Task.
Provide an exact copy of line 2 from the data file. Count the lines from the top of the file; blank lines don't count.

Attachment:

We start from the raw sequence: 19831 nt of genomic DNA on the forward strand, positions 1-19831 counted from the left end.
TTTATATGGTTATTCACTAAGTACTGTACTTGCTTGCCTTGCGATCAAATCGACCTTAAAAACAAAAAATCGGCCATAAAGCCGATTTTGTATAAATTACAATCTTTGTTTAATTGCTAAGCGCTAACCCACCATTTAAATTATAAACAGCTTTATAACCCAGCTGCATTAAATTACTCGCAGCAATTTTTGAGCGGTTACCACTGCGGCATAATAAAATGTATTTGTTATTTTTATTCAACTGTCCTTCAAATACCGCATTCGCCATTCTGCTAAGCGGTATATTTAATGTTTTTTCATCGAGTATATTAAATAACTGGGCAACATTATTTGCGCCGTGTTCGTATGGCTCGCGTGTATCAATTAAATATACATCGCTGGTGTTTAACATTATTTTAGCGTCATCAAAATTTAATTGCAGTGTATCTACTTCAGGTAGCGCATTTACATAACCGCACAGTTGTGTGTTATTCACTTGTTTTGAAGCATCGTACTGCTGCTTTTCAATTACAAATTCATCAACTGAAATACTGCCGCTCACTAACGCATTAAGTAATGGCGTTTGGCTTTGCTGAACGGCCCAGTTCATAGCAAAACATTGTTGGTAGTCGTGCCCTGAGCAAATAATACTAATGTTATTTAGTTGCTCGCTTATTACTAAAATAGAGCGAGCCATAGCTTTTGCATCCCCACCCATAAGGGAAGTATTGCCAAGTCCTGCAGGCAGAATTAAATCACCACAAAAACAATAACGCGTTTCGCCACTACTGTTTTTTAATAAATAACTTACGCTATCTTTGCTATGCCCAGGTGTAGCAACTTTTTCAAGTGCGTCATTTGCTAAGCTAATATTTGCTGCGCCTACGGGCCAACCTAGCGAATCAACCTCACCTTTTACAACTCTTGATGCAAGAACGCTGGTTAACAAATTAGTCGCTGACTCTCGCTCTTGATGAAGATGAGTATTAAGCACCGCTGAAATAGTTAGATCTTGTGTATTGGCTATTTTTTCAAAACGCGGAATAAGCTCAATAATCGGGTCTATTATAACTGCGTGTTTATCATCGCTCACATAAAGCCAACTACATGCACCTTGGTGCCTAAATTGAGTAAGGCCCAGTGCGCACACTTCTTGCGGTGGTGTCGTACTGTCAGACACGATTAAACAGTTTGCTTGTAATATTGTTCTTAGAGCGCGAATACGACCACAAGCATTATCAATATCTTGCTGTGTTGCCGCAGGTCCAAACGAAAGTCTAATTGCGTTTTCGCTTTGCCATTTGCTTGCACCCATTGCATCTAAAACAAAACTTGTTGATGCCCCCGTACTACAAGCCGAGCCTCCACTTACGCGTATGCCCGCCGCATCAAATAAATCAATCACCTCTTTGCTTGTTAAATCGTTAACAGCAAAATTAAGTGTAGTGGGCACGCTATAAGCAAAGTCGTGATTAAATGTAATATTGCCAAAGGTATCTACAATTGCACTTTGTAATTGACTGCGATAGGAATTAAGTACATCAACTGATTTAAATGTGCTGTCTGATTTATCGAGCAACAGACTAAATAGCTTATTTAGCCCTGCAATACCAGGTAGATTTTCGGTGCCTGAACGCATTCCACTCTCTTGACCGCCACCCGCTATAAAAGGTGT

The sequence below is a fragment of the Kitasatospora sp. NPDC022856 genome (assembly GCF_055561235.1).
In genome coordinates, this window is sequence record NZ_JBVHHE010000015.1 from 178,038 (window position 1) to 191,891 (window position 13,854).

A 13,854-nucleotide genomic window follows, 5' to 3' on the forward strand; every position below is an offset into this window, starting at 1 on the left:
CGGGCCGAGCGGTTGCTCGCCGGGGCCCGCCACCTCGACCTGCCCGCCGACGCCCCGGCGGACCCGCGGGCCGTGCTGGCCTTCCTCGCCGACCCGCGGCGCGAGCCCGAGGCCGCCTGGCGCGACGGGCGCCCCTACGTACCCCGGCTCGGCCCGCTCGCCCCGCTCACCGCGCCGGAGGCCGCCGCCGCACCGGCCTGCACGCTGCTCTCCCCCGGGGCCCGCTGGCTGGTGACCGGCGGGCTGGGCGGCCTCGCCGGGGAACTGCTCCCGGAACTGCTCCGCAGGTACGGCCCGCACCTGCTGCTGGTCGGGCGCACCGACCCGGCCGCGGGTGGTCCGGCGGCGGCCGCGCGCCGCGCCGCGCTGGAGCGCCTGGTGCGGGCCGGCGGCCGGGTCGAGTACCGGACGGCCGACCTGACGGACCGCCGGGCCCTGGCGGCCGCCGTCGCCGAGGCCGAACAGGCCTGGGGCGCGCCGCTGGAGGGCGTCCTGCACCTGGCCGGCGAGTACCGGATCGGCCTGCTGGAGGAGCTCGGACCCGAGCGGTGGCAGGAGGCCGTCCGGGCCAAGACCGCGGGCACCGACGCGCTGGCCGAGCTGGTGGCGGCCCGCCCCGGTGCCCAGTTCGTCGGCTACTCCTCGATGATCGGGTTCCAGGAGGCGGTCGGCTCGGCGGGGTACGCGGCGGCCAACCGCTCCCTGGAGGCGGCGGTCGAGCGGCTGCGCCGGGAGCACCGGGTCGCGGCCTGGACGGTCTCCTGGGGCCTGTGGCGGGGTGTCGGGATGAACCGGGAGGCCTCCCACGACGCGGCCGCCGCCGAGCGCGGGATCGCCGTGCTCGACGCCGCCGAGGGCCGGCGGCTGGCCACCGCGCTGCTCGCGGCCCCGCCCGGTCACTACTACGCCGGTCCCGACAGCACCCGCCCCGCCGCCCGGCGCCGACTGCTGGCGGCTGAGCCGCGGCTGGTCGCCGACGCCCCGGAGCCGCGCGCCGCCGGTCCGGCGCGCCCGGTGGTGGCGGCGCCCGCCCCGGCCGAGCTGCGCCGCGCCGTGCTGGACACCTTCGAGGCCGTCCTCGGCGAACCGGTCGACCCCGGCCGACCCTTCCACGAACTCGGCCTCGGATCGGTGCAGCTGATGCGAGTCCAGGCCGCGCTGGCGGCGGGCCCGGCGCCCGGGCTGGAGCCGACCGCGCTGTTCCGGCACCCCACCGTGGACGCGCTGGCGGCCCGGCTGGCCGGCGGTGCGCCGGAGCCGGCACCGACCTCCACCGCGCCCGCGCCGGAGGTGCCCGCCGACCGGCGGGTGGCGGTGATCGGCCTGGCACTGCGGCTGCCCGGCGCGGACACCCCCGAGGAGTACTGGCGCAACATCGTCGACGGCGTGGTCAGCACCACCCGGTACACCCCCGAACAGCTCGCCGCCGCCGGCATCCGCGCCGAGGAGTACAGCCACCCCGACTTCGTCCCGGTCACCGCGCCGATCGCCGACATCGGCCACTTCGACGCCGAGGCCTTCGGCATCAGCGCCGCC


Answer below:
TTTATATGGTTATTCACTAAGTACTGTACTTGCTTGCCTTGCGATCAAATCGACCTTAAAAACAAAAAATCGGCCATAAAGCCGATTTTGTATAAATTACAATCTTTGTTTAATTGCTAAGCGCTAACCCACCATTTAAATTATAAACAGCTTTATAACCCAGCTGCATTAAATTACTCGCAGCAATTTTTGAGCGGTTACCACTGCGGCATAATAAAATGTATTTGTTATTTTTATTCAACTGTCCTTCAAATACCGCATTCGCCATTCTGCTAAGCGGTATATTTAATGTTTTTTCATCGAGTATATTAAATAACTGGGCAACATTATTTGCGCCGTGTTCGTATGGCTCGCGTGTATCAATTAAATATACATCGCTGGTGTTTAACATTATTTTAGCGTCATCAAAATTTAATTGCAGTGTATCTACTTCAGGTAGCGCATTTACATAACCGCACAGTTGTGTGTTATTCACTTGTTTTGAAGCATCGTACTGCTGCTTTTCAATTACAAATTCATCAACTGAAATACTGCCGCTCACTAACGCATTAAGTAATGGCGTTTGGCTTTGCTGAACGGCCCAGTTCATAGCAAAACATTGTTGGTAGTCGTGCCCTGAGCAAATAATACTAATGTTATTTAGTTGCTCGCTTATTACTAAAATAGAGCGAGCCATAGCTTTTGCATCCCCACCCATAAGGGAAGTATTGCCAAGTCCTGCAGGCAGAATTAAATCACCACAAAAACAATAACGCGTTTCGCCACTACTGTTTTTTAATAAATAACTTACGCTATCTTTGCTATGCCCAGGTGTAGCAACTTTTTCAAGTGCGTCATTTGCTAAGCTAATATTTGCTGCGCCTACGGGCCAACCTAGCGAATCAACCTCACCTTTTACAACTCTTGATGCAAGAACGCTGGTTAACAAATTAGTCGCTGACTCTCGCTCTTGATGAAGATGAGTATTAAGCACCGCTGAAATAGTTAGATCTTGTGTATTGGCTATTTTTTCAAAACGCGGAATAAGCTCAATAATCGGGTCTATTATAACTGCGTGTTTATCATCGCTCACATAAAGCCAACTACATGCACCTTGGTGCCTAAATTGAGTAAGGCCCAGTGCGCACACTTCTTGCGGTGGTGTCGTACTGTCAGACACGATTAAACAGTTTGCTTGTAATATTGTTCTTAGAGCGCGAATACGACCACAAGCATTATCAATATCTTGCTGTGTTGCCGCAGGTCCAAACGAAAGTCTAATTGCGTTTTCGCTTTGCCATTTGCTTGCACCCATTGCATCTAAAACAAAACTTGTTGATGCCCCCGTACTACAAGCCGAGCCTCCACTTACGCGTATGCCCGCCGCATCAAATAAATCAATCACCTCTTTGCTTGTTAAATCGTTAACAGCAAAATTAAGTGTAGTGGGCACGCTATAAGCAAAGTCGTGATTAAATGTAATATTGCCAAAGGTATCTACAATTGCACTTTGTAATTGACTGCGATAGGAATTAAGTACATCAACTGATTTAAATGTGCTGTCTGATTTATCGAGCAACAGACTAAATAGCTTATTTAGCCCTGCAATACCAGGTAGATTTTCGGTGCCTGAACGCATTCCACTCTCTTGACCGCCACCCGCTATAAAAGGTGT